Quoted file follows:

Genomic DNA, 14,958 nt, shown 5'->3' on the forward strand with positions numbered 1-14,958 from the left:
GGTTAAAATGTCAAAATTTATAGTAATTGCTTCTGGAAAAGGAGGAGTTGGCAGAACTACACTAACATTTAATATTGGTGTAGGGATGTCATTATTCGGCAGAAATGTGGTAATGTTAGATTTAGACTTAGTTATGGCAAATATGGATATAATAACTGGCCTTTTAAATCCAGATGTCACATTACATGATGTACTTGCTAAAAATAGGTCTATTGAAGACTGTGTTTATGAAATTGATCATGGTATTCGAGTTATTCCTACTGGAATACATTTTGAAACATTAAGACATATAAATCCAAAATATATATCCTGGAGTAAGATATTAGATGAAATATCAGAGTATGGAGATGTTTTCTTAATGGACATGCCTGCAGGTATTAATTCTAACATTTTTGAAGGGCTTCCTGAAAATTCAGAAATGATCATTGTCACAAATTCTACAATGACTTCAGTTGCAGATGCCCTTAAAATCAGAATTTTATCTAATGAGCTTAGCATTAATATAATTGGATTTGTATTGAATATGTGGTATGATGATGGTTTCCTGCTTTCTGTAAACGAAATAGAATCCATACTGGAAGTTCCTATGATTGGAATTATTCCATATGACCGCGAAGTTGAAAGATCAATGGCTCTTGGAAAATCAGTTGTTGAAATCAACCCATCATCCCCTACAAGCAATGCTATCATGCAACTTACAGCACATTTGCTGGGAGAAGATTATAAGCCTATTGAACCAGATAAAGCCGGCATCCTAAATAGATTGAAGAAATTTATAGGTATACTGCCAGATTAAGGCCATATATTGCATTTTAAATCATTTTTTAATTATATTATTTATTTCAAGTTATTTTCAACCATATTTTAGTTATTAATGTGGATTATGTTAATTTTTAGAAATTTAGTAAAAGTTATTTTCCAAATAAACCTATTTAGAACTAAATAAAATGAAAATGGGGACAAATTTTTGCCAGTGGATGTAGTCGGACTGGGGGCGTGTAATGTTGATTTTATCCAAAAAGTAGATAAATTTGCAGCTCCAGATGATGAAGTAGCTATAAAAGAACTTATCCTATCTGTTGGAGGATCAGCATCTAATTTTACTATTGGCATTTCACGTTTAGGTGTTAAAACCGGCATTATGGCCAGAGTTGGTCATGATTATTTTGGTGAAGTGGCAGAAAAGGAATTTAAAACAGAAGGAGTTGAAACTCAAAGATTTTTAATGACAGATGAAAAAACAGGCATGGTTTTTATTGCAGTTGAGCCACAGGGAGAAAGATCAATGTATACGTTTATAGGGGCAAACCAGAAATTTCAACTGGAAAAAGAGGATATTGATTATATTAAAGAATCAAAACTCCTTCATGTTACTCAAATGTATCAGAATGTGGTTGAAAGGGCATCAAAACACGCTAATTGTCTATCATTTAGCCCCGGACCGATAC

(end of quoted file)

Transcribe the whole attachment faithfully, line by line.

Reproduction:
Genomic DNA, 14,958 nt, shown 5'->3' on the forward strand with positions numbered 1-14,958 from the left:
GGTTAAAATGTCAAAATTTATAGTAATTGCTTCTGGAAAAGGAGGAGTTGGCAGAACTACACTAACATTTAATATTGGTGTAGGGATGTCATTATTCGGCAGAAATGTGGTAATGTTAGATTTAGACTTAGTTATGGCAAATATGGATATAATAACTGGCCTTTTAAATCCAGATGTCACATTACATGATGTACTTGCTAAAAATAGGTCTATTGAAGACTGTGTTTATGAAATTGATCATGGTATTCGAGTTATTCCTACTGGAATACATTTTGAAACATTAAGACATATAAATCCAAAATATATATCCTGGAGTAAGATATTAGATGAAATATCAGAGTATGGAGATGTTTTCTTAATGGACATGCCTGCAGGTATTAATTCTAACATTTTTGAAGGGCTTCCTGAAAATTCAGAAATGATCATTGTCACAAATTCTACAATGACTTCAGTTGCAGATGCCCTTAAAATCAGAATTTTATCTAATGAGCTTAGCATTAATATAATTGGATTTGTATTGAATATGTGGTATGATGATGGTTTCCTGCTTTCTGTAAACGAAATAGAATCCATACTGGAAGTTCCTATGATTGGAATTATTCCATATGACCGCGAAGTTGAAAGATCAATGGCTCTTGGAAAATCAGTTGTTGAAATCAACCCATCATCCCCTACAAGCAATGCTATCATGCAACTTACAGCACATTTGCTGGGAGAAGATTATAAGCCTATTGAACCAGATAAAGCCGGCATCCTAAATAGATTGAAGAAATTTATAGGTATACTGCCAGATTAAGGCCATATATTGCATTTTAAATCATTTTTTAATTATATTATTTATTTCAAGTTATTTTCAACCATATTTTAGTTATTAATGTGGATTATGTTAATTTTTAGAAATTTAGTAAAAGTTATTTTCCAAATAAACCTATTTAGAACTAAATAAAATGAAAATGGGGACAAATTTTTGCCAGTGGATGTAGTCGGACTGGGGGCGTGTAATGTTGATTTTATCCAAAAAGTAGATAAATTTGCAGCTCCAGATGATGAAGTAGCTATAAAAGAACTTATCCTATCTGTTGGAGGATCAGCATCTAATTTTACTATTGGCATTTCACGTTTAGGTGTTAAAACCGGCATTATGGCCAGAGTTGGTCATGATTATTTTGGTGAAGTGGCAGAAAAGGAATTTAAAACAGAAGGAGTTGAAACTCAAAGATTTTTAATGACAGATGAAAAAACAGGCATGGTTTTTATTGCAGTTGAGCCACAGGGAGAAAGATCAATGTATACGTTTATAGGGGCAAACCAGAAATTTCAACTGGAAAAAGAGGATATTGATTATATTAAAGAATCAAAACTCCTTCATGTTACTCAAATGTATCAGAATGTGGTTGAAAGGGCATCAAAACACGCTAATTGTCTATCATTTAGCCCCGGACCGATAC